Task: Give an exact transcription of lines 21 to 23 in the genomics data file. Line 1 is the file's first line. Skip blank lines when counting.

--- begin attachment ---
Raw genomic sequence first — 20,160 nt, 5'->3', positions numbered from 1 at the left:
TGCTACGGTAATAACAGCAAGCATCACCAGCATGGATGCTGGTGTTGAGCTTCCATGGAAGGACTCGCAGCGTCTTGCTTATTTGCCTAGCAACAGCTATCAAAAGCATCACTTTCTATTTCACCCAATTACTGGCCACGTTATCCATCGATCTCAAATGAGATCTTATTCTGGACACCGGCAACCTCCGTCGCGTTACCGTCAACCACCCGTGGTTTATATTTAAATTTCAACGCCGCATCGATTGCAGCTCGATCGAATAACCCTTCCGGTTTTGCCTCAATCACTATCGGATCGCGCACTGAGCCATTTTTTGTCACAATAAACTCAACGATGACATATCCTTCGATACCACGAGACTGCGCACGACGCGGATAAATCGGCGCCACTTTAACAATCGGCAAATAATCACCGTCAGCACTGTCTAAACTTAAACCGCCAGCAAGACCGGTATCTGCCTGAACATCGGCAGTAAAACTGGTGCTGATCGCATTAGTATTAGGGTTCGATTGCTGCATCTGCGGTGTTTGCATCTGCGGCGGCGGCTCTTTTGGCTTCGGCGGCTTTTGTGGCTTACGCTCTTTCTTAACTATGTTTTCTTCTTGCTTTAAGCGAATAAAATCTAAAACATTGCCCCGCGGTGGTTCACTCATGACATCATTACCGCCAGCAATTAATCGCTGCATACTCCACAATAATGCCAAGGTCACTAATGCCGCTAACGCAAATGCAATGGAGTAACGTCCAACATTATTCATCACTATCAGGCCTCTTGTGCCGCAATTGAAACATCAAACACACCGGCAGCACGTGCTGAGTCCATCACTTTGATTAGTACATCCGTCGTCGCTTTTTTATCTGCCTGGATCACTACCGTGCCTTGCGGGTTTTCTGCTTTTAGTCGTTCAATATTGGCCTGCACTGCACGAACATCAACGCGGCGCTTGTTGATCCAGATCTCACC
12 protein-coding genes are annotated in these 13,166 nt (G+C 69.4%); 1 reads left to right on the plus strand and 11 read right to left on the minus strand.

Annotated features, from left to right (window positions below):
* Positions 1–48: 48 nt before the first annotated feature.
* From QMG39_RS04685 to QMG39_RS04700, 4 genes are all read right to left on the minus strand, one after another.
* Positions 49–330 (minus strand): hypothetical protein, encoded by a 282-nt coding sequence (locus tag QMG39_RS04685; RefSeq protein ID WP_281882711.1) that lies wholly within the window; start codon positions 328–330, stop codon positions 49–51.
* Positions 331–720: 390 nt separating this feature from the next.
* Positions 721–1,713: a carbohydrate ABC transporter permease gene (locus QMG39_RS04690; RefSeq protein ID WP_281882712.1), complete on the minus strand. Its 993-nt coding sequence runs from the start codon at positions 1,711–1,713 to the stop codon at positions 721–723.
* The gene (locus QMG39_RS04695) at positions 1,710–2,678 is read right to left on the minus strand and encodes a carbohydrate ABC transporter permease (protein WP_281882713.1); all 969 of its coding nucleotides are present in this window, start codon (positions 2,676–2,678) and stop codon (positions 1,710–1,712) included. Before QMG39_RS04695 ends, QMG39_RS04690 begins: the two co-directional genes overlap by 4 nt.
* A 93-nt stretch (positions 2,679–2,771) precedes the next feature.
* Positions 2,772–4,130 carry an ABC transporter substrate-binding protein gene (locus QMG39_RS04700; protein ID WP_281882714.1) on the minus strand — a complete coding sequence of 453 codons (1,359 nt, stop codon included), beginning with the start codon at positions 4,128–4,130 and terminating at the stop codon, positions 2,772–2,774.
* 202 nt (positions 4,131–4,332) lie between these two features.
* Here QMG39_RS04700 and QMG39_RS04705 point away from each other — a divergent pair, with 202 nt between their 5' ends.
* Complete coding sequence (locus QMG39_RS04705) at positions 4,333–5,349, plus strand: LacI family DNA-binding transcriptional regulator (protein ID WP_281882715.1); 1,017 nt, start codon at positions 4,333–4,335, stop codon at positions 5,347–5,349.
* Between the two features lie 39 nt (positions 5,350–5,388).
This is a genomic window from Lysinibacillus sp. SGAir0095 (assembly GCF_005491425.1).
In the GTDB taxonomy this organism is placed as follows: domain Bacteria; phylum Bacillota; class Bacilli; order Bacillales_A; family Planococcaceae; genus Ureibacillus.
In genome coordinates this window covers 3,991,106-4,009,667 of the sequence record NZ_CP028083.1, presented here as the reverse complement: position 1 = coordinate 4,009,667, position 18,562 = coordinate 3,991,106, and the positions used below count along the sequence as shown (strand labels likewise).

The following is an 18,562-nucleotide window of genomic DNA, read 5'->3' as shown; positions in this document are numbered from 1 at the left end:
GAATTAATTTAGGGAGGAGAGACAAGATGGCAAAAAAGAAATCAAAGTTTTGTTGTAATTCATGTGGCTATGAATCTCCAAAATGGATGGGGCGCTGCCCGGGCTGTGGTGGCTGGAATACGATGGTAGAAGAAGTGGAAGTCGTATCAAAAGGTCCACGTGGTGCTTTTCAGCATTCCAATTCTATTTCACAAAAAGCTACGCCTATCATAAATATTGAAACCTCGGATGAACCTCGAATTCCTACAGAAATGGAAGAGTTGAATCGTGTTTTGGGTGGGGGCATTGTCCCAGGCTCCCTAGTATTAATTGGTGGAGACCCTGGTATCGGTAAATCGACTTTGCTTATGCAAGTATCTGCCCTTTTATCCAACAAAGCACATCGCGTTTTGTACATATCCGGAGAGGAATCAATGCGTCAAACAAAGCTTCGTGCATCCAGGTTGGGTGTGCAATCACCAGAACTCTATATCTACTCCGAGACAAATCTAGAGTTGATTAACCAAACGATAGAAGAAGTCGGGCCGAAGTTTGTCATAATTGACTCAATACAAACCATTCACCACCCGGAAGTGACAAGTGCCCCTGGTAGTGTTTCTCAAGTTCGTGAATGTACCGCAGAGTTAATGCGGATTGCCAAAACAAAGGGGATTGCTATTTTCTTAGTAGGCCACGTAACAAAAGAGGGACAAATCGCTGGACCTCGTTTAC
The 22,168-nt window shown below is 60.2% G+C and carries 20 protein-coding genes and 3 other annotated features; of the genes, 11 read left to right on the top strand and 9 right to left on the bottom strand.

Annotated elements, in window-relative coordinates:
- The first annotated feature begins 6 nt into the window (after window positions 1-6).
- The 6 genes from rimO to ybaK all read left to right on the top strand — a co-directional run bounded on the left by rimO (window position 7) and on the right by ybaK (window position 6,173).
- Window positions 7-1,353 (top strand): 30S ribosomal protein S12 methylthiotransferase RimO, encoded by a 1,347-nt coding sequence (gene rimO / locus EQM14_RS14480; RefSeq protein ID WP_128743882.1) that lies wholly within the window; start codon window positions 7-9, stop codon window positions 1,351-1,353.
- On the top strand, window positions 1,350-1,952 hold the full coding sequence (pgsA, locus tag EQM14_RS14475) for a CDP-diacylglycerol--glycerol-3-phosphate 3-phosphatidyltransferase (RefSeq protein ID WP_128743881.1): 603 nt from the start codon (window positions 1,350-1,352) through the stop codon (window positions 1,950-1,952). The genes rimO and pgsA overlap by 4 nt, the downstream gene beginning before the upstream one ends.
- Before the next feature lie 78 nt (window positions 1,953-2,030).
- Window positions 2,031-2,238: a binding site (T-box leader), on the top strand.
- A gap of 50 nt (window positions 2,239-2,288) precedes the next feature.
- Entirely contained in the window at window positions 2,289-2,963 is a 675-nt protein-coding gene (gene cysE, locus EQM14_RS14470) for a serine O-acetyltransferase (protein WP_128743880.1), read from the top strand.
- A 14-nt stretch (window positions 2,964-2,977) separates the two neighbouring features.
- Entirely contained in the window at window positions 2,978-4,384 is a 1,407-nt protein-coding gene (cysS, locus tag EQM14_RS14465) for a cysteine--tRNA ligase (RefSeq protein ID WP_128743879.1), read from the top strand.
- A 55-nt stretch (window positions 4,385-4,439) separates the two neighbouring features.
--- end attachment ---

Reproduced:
GAATTAATTTAGGGAGGAGAGACAAGATGGCAAAAAAGAAATCAAAGTTTTGTTGTAATTCATGTGGCTATGAATCTCCAAAATGGATGGGGCGCTGCCCGGGCTGTGGTGGCTGGAATACGATGGTAGAAGAAGTGGAAGTCGTATCAAAAGGTCCACGTGGTGCTTTTCAGCATTCCAATTCTATTTCACAAAAAGCTACGCCTATCATAAATATTGAAACCTCGGATGAACCTCGAATTCCTACAGAAATGGAAGAGTTGAATCGTGTTTTGGGTGGGGGCATTGTCCCAGGCTCCCTAGTATTAATTGGTGGAGACCCTGGTATCGGTAAATCGACTTTGCTTATGCAAGTATCTGCCCTTTTATCCAACAAAGCACATCGCGTTTTGTACATATCCGGAGAGGAATCAATGCGTCAAACAAAGCTTCGTGCATCCAGGTTGGGTGTGCAATCACCAGAACTCTATATCTACTCCGAGACAAATCTAGAGTTGATTAACCAAACGATAGAAGAAGTCGGGCCGAAGTTTGTCATAATTGACTCAATACAAACCATTCACCACCCGGAAGTGACAAGTGCCCCTGGTAGTGTTTCTCAAGTTCGTGAATGTACCGCAGAGTTAATGCGGATTGCCAAAACAAAGGGGATTGCTATTTTCTTAGTAGGCCACGTAACAAAAGAGGGACAAATCGCTGGACCTCGTTTAC
The 22,168-nt window shown below is 60.2% G+C and carries 20 protein-coding genes and 3 other annotated features; of the genes, 11 read left to right on the top strand and 9 right to left on the bottom strand.

Annotated elements, in window-relative coordinates: